factoryfloor

It’s hard to believe that this is Factory Floor’s debut album, given the length of time they’ve been a buzz band. When they first started making waves, and aggressive whitenoise-spattered techno, in 2009, their contemporaries in the ones-to-watch columns were the likes of Cymbals Eat Guitars and some South London no-hopers called The xx – lest that not demonstrate that four years is probably enough time both to make and break a band. However, Factory Floor’s tectonic pace of development seems to suit them. Theirs is clearly a progress of the slow, robust evolutionary sort rather than the explode-and-burn-out, and their record has similar traits.

Just as four years represents several geological eras in pop music, much about Factory Floor’s output has mutated considerably since the original burst of excitement that greeted their first couple of EPs and all-out-assault live performances. Most notably, they’ve ditched one of their most defining trademarks: the feral squeal and the fuzzed-out density of tracks like ‘Wooden Box’ is totally absent here; in its place a move into broadly, heavily textured minimal techno, with all the roominess and precision that implies. Indeed, there’s so much space on opener ‘Turn It Up’ – the track consists of a wonderfully sparse, polyrhythmic drum pattern, an occasional, one-note 303 line and sporadic treated vocals – that you wonder initially if something’s dropped off the mix somewhere. While the rest of the album’s cuts fill out a little – ‘Two Different Ways’ and ‘Here Again’ both let their arpeggiated synths flourish naturally over the course of their eight minutes – the watchwords here are pristine cleanliness and a towering, stainless steel confidence.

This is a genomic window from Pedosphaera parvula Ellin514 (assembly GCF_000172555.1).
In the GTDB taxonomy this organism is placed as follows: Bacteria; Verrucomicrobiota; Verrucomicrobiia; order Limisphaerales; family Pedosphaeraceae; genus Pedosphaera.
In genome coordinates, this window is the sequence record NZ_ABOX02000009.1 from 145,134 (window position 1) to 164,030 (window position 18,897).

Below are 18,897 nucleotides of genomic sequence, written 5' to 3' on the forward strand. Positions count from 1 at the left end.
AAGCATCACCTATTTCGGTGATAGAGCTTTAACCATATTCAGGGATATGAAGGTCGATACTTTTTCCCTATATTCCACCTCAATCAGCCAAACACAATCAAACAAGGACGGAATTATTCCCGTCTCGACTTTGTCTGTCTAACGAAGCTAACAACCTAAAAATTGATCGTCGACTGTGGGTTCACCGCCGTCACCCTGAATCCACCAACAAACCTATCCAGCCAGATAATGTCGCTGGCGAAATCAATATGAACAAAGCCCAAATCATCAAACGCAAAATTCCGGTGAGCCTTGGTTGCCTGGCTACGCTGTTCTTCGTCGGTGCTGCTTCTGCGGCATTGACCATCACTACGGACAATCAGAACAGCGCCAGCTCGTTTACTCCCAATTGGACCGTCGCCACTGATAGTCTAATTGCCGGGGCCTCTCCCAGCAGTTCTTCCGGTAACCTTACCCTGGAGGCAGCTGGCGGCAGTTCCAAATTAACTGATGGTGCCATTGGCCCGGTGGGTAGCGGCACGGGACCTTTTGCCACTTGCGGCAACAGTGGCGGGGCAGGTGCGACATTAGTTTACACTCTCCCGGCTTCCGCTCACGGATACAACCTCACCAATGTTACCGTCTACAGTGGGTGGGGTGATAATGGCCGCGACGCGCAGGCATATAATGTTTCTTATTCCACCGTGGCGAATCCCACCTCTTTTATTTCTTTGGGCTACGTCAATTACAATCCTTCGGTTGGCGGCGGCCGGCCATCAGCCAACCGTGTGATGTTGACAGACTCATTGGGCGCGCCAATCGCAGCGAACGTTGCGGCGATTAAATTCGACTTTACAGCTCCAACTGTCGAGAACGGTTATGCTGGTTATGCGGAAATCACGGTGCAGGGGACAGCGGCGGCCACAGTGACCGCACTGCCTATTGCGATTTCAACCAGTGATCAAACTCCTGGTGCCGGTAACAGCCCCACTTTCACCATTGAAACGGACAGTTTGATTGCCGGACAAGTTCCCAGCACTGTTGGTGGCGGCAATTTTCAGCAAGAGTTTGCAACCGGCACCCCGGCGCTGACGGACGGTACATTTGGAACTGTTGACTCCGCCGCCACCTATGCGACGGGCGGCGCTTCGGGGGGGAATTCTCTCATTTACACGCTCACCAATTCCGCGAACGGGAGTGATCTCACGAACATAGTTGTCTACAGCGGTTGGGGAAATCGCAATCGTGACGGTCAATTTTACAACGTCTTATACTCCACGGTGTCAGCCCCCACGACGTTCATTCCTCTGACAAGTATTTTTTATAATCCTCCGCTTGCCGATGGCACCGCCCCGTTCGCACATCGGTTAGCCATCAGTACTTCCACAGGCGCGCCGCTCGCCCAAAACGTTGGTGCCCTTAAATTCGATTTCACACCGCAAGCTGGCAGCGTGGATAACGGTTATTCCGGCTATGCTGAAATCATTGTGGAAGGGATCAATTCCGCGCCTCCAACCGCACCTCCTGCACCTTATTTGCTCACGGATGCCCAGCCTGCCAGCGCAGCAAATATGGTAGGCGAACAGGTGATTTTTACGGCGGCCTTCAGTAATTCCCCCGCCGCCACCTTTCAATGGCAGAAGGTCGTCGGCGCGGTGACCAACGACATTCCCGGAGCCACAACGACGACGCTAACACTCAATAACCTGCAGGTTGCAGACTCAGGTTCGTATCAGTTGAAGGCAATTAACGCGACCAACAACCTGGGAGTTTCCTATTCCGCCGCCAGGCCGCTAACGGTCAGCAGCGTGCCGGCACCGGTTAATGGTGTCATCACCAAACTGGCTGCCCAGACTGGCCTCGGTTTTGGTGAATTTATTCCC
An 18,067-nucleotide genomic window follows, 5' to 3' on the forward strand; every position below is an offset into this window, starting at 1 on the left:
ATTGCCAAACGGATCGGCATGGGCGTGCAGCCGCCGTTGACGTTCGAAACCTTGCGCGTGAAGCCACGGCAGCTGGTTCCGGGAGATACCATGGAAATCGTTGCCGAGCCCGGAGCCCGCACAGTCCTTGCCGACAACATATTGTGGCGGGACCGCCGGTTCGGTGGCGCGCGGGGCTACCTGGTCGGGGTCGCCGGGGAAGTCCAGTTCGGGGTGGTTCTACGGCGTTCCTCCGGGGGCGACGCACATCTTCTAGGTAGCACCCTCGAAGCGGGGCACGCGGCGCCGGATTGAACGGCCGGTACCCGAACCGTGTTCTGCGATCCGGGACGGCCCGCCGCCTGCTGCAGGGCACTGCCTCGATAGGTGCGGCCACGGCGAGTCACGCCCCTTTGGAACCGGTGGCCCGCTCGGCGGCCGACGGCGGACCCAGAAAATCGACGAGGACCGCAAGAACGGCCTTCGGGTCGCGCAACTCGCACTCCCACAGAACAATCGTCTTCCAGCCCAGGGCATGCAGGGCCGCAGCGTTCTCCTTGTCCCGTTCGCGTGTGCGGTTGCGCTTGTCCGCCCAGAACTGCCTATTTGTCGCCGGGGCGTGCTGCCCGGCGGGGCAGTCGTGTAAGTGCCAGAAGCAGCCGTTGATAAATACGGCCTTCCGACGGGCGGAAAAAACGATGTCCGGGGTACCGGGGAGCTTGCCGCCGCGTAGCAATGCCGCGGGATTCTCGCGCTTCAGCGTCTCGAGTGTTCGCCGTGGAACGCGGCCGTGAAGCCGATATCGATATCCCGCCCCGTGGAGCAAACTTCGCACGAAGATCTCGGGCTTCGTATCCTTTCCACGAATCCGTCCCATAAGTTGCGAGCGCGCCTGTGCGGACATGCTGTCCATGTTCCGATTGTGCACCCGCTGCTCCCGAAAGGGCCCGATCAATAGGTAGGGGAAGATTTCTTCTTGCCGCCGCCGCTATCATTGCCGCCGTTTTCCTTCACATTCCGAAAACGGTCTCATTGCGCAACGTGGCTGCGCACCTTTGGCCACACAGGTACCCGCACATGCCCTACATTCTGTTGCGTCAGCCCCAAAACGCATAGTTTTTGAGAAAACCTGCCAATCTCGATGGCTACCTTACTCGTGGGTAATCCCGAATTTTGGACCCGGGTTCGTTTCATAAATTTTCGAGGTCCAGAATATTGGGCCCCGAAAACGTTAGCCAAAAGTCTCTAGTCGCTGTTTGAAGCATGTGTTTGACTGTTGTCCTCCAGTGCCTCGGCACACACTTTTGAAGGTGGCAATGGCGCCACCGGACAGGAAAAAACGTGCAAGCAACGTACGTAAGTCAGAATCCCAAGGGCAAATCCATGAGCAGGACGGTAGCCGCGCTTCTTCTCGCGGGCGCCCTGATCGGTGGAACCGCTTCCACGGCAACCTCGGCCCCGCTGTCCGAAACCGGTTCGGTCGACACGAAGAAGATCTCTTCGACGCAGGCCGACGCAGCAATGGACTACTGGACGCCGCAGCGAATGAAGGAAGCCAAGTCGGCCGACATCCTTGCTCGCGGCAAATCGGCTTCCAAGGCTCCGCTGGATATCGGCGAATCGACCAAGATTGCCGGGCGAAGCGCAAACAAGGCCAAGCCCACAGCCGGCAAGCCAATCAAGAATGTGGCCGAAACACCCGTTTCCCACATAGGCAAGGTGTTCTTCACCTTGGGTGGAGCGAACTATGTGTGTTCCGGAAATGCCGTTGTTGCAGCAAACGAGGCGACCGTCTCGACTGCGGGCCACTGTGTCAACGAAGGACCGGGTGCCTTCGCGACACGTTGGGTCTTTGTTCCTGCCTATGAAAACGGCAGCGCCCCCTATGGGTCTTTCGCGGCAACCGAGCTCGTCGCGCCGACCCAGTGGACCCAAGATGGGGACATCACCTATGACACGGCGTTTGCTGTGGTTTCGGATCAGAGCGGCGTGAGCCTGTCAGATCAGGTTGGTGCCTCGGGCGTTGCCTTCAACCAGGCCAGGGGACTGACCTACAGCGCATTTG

What’s been lost in the form of the early raw chaos, though, is made up for elsewhere and, given its atomic flawlessness, it’s a tribute to the band that the album remains so addictively tactile. Drum programs lurch in and out of sync with each other, pulling you further into the music as they mesh, disconcerting pitched-down vocals offer a woozy detachment to each track and three deft interludes – the second of which featuring the album’s only splash of guitar – add a pleasing variety of aural texture and pace.

The result has all the riveting, almost myth-generating anonymity of a masked illusionist, managing to grow stronger and more compelling throughout its running time while maintaining a lightness of touch that’s equally odd and admirable. For their first trick, it would seem, Factory Floor have pulled off a vanishing act so convincing that you can only stand and admire the empty space that they’ve left.

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